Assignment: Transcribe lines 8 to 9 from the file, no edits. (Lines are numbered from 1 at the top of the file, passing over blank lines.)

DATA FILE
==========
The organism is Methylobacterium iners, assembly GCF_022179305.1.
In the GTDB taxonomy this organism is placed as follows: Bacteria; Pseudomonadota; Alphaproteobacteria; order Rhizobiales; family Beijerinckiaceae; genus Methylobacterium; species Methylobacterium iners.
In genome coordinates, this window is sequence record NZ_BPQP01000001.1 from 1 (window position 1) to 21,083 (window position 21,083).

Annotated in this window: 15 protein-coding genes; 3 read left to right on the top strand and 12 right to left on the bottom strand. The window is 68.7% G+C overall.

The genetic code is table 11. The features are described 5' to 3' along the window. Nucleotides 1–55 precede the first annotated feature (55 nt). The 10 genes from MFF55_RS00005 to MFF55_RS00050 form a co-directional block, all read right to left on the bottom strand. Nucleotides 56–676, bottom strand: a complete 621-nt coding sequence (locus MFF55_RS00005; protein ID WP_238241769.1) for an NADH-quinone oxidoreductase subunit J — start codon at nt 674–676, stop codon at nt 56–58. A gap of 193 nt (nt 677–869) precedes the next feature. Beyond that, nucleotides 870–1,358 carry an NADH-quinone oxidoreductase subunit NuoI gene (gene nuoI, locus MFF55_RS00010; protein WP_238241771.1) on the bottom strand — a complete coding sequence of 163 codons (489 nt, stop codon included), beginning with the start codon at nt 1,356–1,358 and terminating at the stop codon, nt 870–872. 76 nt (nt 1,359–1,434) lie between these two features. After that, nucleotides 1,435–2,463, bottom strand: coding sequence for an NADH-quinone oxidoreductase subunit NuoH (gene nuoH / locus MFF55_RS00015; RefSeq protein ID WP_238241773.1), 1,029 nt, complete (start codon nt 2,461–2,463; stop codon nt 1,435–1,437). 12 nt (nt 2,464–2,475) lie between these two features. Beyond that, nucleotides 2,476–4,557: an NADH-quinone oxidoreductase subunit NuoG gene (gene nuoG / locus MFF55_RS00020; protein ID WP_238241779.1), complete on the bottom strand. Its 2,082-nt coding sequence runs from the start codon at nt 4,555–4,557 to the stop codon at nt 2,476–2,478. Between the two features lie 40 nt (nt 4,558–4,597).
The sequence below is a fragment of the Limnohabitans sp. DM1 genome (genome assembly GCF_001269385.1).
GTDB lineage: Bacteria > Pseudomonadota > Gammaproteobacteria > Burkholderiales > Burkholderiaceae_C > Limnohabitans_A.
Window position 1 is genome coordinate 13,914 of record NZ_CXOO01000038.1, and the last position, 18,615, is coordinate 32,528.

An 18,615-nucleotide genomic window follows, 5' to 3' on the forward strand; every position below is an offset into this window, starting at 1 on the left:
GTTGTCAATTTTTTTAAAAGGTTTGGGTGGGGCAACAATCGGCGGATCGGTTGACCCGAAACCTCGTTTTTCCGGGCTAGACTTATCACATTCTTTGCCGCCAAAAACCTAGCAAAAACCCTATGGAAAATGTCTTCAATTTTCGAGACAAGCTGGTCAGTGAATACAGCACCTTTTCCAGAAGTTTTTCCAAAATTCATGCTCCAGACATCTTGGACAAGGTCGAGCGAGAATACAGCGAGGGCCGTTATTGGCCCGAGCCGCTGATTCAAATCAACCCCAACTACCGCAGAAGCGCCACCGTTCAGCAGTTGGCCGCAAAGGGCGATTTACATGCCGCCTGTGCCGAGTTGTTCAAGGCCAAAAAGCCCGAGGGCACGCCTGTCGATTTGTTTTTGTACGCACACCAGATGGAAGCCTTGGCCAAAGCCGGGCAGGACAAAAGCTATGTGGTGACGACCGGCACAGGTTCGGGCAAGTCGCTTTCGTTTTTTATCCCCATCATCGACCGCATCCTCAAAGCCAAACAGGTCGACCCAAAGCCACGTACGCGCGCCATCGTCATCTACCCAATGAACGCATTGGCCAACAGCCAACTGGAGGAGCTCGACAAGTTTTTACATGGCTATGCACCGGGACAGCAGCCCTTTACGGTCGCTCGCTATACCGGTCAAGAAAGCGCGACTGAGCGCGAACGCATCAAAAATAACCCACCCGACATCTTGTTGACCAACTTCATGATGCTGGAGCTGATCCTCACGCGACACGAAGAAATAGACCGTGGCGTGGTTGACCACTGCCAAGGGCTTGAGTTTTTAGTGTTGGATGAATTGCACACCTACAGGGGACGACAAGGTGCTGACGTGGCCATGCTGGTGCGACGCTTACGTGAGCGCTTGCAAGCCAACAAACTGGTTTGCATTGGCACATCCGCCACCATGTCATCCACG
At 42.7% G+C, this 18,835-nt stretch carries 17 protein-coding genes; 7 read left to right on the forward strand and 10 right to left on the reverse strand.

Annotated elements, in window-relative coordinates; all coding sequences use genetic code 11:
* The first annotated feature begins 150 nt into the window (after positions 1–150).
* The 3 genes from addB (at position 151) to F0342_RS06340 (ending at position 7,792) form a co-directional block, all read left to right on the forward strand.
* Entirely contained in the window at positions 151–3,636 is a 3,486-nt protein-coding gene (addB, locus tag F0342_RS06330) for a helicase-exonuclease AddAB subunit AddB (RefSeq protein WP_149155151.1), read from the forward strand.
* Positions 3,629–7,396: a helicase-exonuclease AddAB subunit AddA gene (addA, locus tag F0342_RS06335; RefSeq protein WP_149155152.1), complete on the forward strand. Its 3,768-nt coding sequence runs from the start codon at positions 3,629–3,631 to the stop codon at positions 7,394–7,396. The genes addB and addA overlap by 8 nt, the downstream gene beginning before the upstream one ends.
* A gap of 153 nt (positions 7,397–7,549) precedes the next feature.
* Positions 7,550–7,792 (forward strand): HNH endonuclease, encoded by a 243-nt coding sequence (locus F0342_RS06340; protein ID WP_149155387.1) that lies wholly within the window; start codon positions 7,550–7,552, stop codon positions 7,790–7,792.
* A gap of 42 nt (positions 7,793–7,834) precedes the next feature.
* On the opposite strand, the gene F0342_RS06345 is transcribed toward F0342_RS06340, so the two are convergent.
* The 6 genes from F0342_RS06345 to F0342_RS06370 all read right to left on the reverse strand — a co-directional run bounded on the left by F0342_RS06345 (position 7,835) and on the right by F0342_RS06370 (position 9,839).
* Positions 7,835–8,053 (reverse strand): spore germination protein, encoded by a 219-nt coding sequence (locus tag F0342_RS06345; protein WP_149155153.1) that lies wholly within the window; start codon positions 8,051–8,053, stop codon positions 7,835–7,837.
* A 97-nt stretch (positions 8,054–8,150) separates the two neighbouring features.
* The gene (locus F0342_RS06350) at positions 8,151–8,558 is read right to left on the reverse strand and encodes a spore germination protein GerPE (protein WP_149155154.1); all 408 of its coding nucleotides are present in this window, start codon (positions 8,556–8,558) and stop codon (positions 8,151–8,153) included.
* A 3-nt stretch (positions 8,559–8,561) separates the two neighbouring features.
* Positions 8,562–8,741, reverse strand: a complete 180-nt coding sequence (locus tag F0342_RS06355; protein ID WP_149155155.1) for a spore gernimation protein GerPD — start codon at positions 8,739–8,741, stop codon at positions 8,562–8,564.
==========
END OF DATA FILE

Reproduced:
Window position 1 is genome coordinate 13,914 of record NZ_CXOO01000038.1, and the last position, 18,615, is coordinate 32,528.

An 18,615-nucleotide genomic window follows, 5' to 3' on the forward strand; every position below is an offset into this window, starting at 1 on the left: